Can well-mixed human-created greenhouse gases pick and choose between the hemispheres, warming one but not the other? One might think that’s very unlikely.
Something else to consider: the Northern Hemisphere warming of ocean heat content for depths of 0-2000 meters occurs in only one ocean basin, and it’s not one of the big ones.
NORTHERN HEMISPHERE OCEAN HEAT CONTENT – 0-700 AND 0-2000 METERS
Before we begin with the individual ocean basins, let’s take a look at the change in the ocean heat content of the Northern Hemisphere from 2005 to 2012, for the depth ranges of 0-700 meters and 0-2000 meters. See Figure 2. There was a comparatively minor warming in the Northern Hemisphere at depths of 0-2000 meters from 2005 to 2012. But the upper 700 meters in the Northern Hemisphere cooled. The difference is provided to show the additional warming that occurred at depths of 700 to 2000 meters.
NORTH INDIAN OCEAN HEAT CONTENT – 0-700 AND 0-2000 METERS
Before we begin, recall that the North Indian Ocean is not like the North Atlantic and North Pacific. The North Indian Ocean basically ends in the tropics with the Arabian Sea and the Bay of Bengal, both bordering Asia, while the North Atlantic and North Pacific have large extratropical portions. The North Indian Ocean is comparatively small for that reason.
If manmade greenhouse gases were capable of warming the global oceans, one would have to assume the warming would be similar to what’s taking place in the North Indian Ocean. As shown in Figure 3, the ocean heat content for the North Indian Ocean is warming at depths of 0-700 meters and 0-2000 meters—and at 700-2000 meters.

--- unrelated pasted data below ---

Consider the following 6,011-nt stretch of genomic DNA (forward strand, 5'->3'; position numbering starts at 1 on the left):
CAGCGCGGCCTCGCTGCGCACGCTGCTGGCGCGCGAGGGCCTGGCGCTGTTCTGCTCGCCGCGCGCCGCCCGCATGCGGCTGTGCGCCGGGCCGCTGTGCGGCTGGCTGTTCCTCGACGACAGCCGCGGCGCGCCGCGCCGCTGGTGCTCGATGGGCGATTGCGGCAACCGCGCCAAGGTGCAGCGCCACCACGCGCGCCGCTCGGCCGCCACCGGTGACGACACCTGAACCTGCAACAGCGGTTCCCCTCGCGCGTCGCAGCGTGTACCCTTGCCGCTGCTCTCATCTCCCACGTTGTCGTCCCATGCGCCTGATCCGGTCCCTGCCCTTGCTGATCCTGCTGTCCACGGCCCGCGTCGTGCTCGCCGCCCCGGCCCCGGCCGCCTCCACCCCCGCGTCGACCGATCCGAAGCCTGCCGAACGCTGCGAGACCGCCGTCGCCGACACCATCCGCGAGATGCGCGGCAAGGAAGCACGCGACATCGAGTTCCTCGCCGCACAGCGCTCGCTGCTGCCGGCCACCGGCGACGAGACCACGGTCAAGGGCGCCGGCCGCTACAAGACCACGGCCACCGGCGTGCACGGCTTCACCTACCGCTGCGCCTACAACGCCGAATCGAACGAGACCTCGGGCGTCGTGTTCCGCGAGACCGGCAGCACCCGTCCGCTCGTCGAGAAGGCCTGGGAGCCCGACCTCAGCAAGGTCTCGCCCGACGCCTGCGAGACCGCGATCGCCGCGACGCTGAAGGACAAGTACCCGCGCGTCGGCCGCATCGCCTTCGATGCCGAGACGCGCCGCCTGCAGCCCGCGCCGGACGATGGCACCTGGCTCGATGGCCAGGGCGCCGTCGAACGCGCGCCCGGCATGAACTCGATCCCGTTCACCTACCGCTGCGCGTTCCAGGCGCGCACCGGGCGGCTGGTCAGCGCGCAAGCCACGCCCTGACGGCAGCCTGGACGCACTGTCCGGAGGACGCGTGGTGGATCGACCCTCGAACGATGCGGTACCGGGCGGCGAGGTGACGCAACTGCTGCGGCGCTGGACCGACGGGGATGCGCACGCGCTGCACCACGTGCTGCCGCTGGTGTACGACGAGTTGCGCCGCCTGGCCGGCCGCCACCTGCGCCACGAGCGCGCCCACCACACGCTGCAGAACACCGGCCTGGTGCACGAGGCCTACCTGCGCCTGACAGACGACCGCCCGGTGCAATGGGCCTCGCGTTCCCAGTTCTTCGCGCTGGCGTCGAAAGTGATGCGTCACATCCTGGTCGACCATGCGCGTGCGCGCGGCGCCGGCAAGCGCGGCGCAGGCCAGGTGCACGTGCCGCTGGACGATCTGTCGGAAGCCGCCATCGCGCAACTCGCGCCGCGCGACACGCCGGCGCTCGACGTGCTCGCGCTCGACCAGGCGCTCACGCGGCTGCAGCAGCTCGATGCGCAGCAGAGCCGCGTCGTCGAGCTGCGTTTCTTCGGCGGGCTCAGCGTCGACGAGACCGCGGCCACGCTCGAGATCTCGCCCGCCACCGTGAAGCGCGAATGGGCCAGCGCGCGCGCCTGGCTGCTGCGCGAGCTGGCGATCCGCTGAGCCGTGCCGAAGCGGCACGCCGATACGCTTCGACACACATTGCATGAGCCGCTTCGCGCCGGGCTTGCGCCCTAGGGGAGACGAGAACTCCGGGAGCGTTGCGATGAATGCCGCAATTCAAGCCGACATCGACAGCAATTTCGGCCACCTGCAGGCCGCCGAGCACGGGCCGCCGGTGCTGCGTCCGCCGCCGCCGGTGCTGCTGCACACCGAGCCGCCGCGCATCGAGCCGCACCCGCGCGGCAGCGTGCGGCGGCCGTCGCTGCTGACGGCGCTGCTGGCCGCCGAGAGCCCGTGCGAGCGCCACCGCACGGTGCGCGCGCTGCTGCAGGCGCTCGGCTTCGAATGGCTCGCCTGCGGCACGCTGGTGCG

On the other hand, the ocean heat content data for the North Atlantic and North Pacific are not cooperating with the hypothetical warming of the oceans by manmade greenhouse gases.
NORTH ATLANTIC OCEAN HEAT CONTENT – 0-700 AND 0-2000 METERS
RealClimate recently published a post titled “The Answer is Blowing in the Wind: the Warming Went into the Deep End”. It’s about the Balmaseda et al (2013) paper. There Rasmus Benestad writes about the North Atlantic:
A weakening of the Atlantic meridional overturning circulation (MOC) may have played a role in the deep ocean warming.
So let’s take a look at the North Atlantic ocean heat content data. Based on the linear trend, the ocean heat content data of the North Atlantic for the depths of 0-2000 meters haven’t warmed from 2005 to 2012. See Figure 4. And the data for depths of 0-700 meters show cooling in the North Atlantic. The additional warming at the depths of 700-2000 meters (illustrated by the “difference”) was comparable to the cooling at 0-700 meters, inferring there might simply have been an exchange of heat between two depth ranges, but there is no evidence of manmade greenhouse gas-driven warming in the North Atlantic from 2005-2012.
Also recall that Mauritzen et al (2012) Importance of density-compensated temperature change for deep North Atlantic Ocean heat uptake (paywalled) found that while the upper 2000 meters of the North Atlantic warmed since the 1950s, the deep ocean below 2000 meters cooled, suggesting an exchange of heat between the deep ocean and the depths above 2000 meters. That cooling below 2000 meters is obviously not considered in the NODC ocean heat content data. Mauritzen et al (2012) was discussed in my post Is Ocean Heat Content All It’s Stacked up to Be? under the heading of SPEAKING OF STILL-TO-BE-DISCOVERED SUBSURFACE OCEAN PROCESSES.
NORTH PACIFIC OCEAN HEAT CONTENT – 0-700 AND 0-2000 METERS